But I think that I, you know, I was nervous because I had pitched the project in a certain way and it had been accepted in a certain way. And I said, well, you know, this is a good idea. It was presented to me that maybe my project could be a podcast, and so I did. And you eventually said yes, so to me, it always starts with yourself, and sometimes you can’t even see the problem until you actually ask for the money and don’t get it and maybe in turn see someone else getting it or getting certain opportunities. So maybe that’s what sparks your activism, is being denied, to some degree, kind of politicized their lives. Like, it’s a choice if you want to be that person, and some people just don’t want to do it. And you know, I tend to be a very activist-oriented person, but I have to respect the fact that some people don’t want to do that.
And again, that’s why Lisa Alexis Jones really struck me. And I said, you know, that’s right. Everybody does not have to be an activist all the time. And to some degree, just getting up, going to work and dealing with it every day is activism. And you know, it’s funny. I wanted to say this, but when you mentioned that a lot of the union people kind of present a white guy or whatever, with this discussion with Black Lives Matter going on, a lot of people have said that is the duty. And this is a sentiment out there that you, as a white person, whether you should use your privilege to help others and not expect the disenfranchised to always, like you said, put their neck out there. They already have everyone looking at them and people looking at reasons to single them out. And then you’re saying, “Go, go, go speak up. Go, go, go start the protest.” It’s like, “Uh, I also need a job, so maybe you should go and take what you bring to the table.” And sometimes maybe that makes people see things differently because of who’s presenting the information. So just a little thought.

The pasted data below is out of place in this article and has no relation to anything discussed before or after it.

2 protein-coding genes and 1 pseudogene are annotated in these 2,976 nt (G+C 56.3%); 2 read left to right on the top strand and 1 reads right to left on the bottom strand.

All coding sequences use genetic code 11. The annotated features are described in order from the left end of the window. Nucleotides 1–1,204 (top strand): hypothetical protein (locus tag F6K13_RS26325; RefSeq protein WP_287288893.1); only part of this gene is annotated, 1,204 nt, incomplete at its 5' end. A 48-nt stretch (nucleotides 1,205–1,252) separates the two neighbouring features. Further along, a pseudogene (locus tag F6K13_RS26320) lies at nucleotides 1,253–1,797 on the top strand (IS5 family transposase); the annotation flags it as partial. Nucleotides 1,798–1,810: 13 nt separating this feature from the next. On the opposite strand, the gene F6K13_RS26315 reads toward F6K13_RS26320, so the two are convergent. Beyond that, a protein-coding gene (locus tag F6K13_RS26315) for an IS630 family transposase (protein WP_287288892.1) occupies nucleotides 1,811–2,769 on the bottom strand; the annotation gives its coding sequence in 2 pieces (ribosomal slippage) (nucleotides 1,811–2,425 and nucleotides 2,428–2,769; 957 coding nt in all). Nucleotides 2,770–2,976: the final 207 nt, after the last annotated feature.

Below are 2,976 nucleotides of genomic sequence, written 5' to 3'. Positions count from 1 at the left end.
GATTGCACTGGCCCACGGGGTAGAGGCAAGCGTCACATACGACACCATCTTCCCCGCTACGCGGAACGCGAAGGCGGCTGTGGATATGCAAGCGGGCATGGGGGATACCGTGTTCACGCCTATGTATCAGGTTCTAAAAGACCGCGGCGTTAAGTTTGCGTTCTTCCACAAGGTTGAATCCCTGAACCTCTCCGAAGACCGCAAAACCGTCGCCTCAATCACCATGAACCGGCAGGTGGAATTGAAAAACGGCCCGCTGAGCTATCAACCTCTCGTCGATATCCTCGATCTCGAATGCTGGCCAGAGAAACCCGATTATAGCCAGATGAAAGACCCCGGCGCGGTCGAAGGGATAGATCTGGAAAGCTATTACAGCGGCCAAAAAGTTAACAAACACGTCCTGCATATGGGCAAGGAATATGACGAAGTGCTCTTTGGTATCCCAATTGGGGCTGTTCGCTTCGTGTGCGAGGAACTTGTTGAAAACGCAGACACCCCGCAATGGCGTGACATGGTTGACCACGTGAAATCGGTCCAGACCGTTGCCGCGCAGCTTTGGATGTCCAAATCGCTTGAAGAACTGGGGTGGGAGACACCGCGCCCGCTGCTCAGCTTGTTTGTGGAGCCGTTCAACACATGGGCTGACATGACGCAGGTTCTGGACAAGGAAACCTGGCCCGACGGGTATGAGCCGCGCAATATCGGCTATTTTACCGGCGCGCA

STITES: Right? And when we’re talking about solutions to the Black women’s pay gap, maybe the solution is not to put the imperative on Black women to fix the problem. [Laughs]
And you know, we’ve talked about employers needing to step up on this. I think one solution we didn’t dig into in the podcast, but which I really enjoy, is Kamala Harris has a proposal. Kamala Harris has a proposal that would put the burden on employers to prove that they are not discriminating against their employees in race or gender in their pay. And if they can’t prove that, then what they have to do is they get fined one percent of their profits for every one percent of pay gap. So you know, it’s not on Black women at the company to prove that they’re getting underpaid, which is a really hard thing to prove. It’s on the company to prove that they’re not underpaying Black women. And I think that’s how we need to be thinking, is the burden is on employers and on us collectively to make sure this doesn’t happen.
WHITFIELD: We did not, Black women did not create this, but it’s so funny that we’re expected to fix it. And so I’ve said that to several people because I’m very grateful for a lot of people, you know, particularly white people that I’m friends with reaching out to me and wanting to have these discussions. And I just tell them straight up, we didn’t cause this. I mean, it doesn’t even make sense that we would cause this. Why would you create something against herself? So, you go fix this. We’re done. We’re like, you know, most of my friends are like, we’re tired. This is a burden that we’re, that is getting passed down and then we have to fix it. It’s just crazy. And when you think about it, it’s completely illogical. The companies need to fix it. They should be held accountable. There should be measures.